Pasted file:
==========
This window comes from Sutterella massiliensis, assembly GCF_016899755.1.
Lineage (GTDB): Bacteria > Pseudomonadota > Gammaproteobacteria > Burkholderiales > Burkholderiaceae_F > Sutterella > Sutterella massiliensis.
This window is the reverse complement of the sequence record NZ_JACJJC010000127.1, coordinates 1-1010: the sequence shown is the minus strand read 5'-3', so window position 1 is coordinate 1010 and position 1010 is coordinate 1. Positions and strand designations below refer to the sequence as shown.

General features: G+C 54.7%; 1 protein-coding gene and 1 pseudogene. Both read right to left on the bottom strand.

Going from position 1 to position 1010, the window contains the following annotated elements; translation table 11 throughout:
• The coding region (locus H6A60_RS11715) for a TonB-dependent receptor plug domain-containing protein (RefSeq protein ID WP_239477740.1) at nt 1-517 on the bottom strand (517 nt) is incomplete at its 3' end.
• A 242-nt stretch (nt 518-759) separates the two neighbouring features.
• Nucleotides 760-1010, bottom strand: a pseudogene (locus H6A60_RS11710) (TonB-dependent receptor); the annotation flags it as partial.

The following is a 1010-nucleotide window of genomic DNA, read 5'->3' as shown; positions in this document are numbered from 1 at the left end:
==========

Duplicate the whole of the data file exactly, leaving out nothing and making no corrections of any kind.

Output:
This window comes from Sutterella massiliensis, assembly GCF_016899755.1.
Lineage (GTDB): Bacteria > Pseudomonadota > Gammaproteobacteria > Burkholderiales > Burkholderiaceae_F > Sutterella > Sutterella massiliensis.
This window is the reverse complement of the sequence record NZ_JACJJC010000127.1, coordinates 1-1010: the sequence shown is the minus strand read 5'-3', so window position 1 is coordinate 1010 and position 1010 is coordinate 1. Positions and strand designations below refer to the sequence as shown.

General features: G+C 54.7%; 1 protein-coding gene and 1 pseudogene. Both read right to left on the bottom strand.

Going from position 1 to position 1010, the window contains the following annotated elements; translation table 11 throughout:
• The coding region (locus H6A60_RS11715) for a TonB-dependent receptor plug domain-containing protein (RefSeq protein ID WP_239477740.1) at nt 1-517 on the bottom strand (517 nt) is incomplete at its 3' end.
• A 242-nt stretch (nt 518-759) separates the two neighbouring features.
• Nucleotides 760-1010, bottom strand: a pseudogene (locus H6A60_RS11710) (TonB-dependent receptor); the annotation flags it as partial.

The following is a 1010-nucleotide window of genomic DNA, read 5'->3' as shown; positions in this document are numbered from 1 at the left end: